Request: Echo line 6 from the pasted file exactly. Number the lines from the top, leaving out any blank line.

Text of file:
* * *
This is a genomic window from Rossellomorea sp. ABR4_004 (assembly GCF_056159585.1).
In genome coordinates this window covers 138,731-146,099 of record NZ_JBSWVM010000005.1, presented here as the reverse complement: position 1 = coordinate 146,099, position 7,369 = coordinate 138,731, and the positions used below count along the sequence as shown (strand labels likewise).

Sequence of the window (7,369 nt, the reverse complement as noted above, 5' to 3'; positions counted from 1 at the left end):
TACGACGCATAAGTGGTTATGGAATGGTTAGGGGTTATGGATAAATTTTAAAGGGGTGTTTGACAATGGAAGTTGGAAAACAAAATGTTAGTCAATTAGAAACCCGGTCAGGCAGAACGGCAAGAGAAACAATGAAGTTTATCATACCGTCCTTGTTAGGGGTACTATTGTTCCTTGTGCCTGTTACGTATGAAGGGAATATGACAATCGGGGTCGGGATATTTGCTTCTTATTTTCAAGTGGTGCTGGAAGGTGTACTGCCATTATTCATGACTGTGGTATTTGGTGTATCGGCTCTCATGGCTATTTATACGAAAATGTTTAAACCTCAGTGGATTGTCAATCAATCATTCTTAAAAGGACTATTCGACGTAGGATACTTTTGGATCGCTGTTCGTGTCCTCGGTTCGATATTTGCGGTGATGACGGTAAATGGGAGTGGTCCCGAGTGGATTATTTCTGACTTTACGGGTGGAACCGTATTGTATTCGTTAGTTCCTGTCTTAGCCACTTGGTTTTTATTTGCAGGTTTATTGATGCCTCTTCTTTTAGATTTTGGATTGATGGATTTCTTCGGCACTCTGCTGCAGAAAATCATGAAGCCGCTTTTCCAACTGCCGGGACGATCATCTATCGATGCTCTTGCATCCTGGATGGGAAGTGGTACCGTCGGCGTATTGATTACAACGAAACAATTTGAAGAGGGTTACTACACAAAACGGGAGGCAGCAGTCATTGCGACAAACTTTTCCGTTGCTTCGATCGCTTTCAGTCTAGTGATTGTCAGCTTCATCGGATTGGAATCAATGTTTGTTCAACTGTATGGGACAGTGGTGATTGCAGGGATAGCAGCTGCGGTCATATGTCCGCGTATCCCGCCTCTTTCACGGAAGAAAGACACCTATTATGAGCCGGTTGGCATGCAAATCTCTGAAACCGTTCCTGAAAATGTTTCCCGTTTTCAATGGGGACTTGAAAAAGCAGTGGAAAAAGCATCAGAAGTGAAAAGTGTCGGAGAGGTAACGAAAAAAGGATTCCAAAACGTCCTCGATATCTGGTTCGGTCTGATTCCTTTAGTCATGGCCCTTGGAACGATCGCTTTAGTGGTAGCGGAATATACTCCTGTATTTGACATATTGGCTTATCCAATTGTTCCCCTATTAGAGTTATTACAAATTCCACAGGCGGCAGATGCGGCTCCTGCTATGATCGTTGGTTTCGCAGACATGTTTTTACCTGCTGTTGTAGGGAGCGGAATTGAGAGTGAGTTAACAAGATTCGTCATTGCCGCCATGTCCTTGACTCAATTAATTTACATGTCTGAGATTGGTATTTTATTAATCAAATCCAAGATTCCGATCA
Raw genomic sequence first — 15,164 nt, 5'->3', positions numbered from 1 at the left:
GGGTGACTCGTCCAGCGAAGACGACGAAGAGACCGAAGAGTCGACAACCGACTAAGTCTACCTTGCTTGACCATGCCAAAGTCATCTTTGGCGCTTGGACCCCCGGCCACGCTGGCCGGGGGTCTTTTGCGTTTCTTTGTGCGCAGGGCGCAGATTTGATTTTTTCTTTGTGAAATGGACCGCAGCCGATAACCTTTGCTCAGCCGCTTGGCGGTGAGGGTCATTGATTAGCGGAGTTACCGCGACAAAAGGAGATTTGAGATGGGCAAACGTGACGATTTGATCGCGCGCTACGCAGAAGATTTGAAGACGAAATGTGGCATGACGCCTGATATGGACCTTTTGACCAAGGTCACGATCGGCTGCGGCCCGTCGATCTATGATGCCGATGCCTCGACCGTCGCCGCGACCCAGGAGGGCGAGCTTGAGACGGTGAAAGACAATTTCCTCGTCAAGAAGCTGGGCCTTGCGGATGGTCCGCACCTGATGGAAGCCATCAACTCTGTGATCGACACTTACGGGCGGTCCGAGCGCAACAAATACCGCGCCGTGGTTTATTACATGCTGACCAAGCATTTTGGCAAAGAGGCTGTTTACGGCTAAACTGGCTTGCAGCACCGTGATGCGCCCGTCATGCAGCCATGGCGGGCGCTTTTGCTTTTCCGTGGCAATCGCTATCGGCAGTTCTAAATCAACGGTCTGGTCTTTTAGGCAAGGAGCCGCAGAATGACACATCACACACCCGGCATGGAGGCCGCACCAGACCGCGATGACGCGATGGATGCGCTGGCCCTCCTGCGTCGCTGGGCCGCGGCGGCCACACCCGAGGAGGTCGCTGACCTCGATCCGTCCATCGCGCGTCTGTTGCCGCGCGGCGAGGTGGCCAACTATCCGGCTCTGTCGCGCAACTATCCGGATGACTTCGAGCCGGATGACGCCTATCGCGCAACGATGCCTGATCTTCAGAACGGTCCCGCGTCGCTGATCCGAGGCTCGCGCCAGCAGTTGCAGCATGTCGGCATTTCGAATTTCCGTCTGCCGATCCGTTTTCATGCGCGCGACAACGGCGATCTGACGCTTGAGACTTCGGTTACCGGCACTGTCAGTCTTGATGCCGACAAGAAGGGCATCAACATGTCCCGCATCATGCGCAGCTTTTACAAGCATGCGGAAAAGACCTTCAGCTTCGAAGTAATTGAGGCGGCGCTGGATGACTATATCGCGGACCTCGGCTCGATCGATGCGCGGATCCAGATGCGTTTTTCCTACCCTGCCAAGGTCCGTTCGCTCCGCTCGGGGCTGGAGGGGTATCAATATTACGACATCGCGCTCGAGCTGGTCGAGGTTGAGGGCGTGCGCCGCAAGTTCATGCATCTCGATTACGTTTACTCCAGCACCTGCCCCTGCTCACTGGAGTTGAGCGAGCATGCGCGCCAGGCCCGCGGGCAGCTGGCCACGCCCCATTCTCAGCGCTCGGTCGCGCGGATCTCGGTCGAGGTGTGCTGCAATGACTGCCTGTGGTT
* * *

GGGTGACTCGTCCAGCGAAGACGACGAAGAGACCGAAGAGTCGACAACCGACTAAGTCTACCTTGCTTGACCATGCCAAAGTCATCTTTGGCGCTTGGACCCCCGGCCACGCTGGCCGGGGGTCTTTTGCGTTTCTTTGTGCGCAGGGCGCAGATTTGATTTTTTCTTTGTGAAATGGACCGCAGCCGATAACCTTTGCTCAGCCGCTTGGCGGTGAGGGTCATTGATTAGCGGAGTTACCGCGACAAAAGGAGATTTGAGATGGGCAAACGTGACGATTTGATCGCGCGCTACGCAGAAGATTTGAAGACGAAATGTGGCATGACGCCTGATATGGACCTTTTGACCAAGGTCACGATCGGCTGCGGCCCGTCGATCTATGATGCCGATGCCTCGACCGTCGCCGCGACCCAGGAGGGCGAGCTTGAGACGGTGAAAGACAATTTCCTCGTCAAGAAGCTGGGCCTTGCGGATGGTCCGCACCTGATGGAAGCCATCAACTCTGTGATCGACACTTACGGGCGGTCCGAGCGCAACAAATACCGCGCCGTGGTTTATTACATGCTGACCAAGCATTTTGGCAAAGAGGCTGTTTACGGCTAAACTGGCTTGCAGCACCGTGATGCGCCCGTCATGCAGCCATGGCGGGCGCTTTTGCTTTTCCGTGGCAATCGCTATCGGCAGTTCTAAATCAACGGTCTGGTCTTTTAGGCAAGGAGCCGCAGAATGACACATCACACACCCGGCATGGAGGCCGCACCAGACCGCGATGACGCGATGGATGCGCTGGCCCTCCTGCGTCGCTGGGCCGCGGCGGCCACACCCGAGGAGGTCGCTGACCTCGATCCGTCCATCGCGCGTCTGTTGCCGCGCGGCGAGGTGGCCAACTATCCGGCTCTGTCGCGCAACTATCCGGATGACTTCGAGCCGGATGACGCCTATCGCGCAACGATGCCTGATCTTCAGAACGGTCCCGCGTCGCTGATCCGAGGCTCGCGCCAGCAGTTGCAGCATGTCGGCATTTCGAATTTCCGTCTGCCGATCCGTTTTCATGCGCGCGACAACGGCGATCTGACGCTTGAGACTTCGGTTACCGGCACTGTCAGTCTTGATGCCGACAAGAAGGGCATCAACATGTCCCGCATCATGCGCAGCTTTTACAAGCATGCGGAAAAGACCTTCAGCTTCGAAGTAATTGAGGCGGCGCTGGATGACTATATCGCGGACCTCGGCTCGATCGATGCGCGGATCCAGATGCGTTTTTCCTACCCTGCCAAGGTCCGTTCGCTCCGCTCGGGGCTGGAGGGGTATCAATATTACGACATCGCGCTCGAGCTGGTCGAGGTTGAGGGCGTGCGCCGCAAGTTCATGCATCTCGATTACGTTTACTCCAGCACCTGCCCCTGCTCACTGGAGTTGAGCGAGCATGCGCGCCAGGCCCGCGGGCAGCTGGCCACGCCCCATTCTCAGCGCTCGGTCGCGCGGATCTCGGTCGAGGTGTGCTGCAATGACTGCCTGTGGTT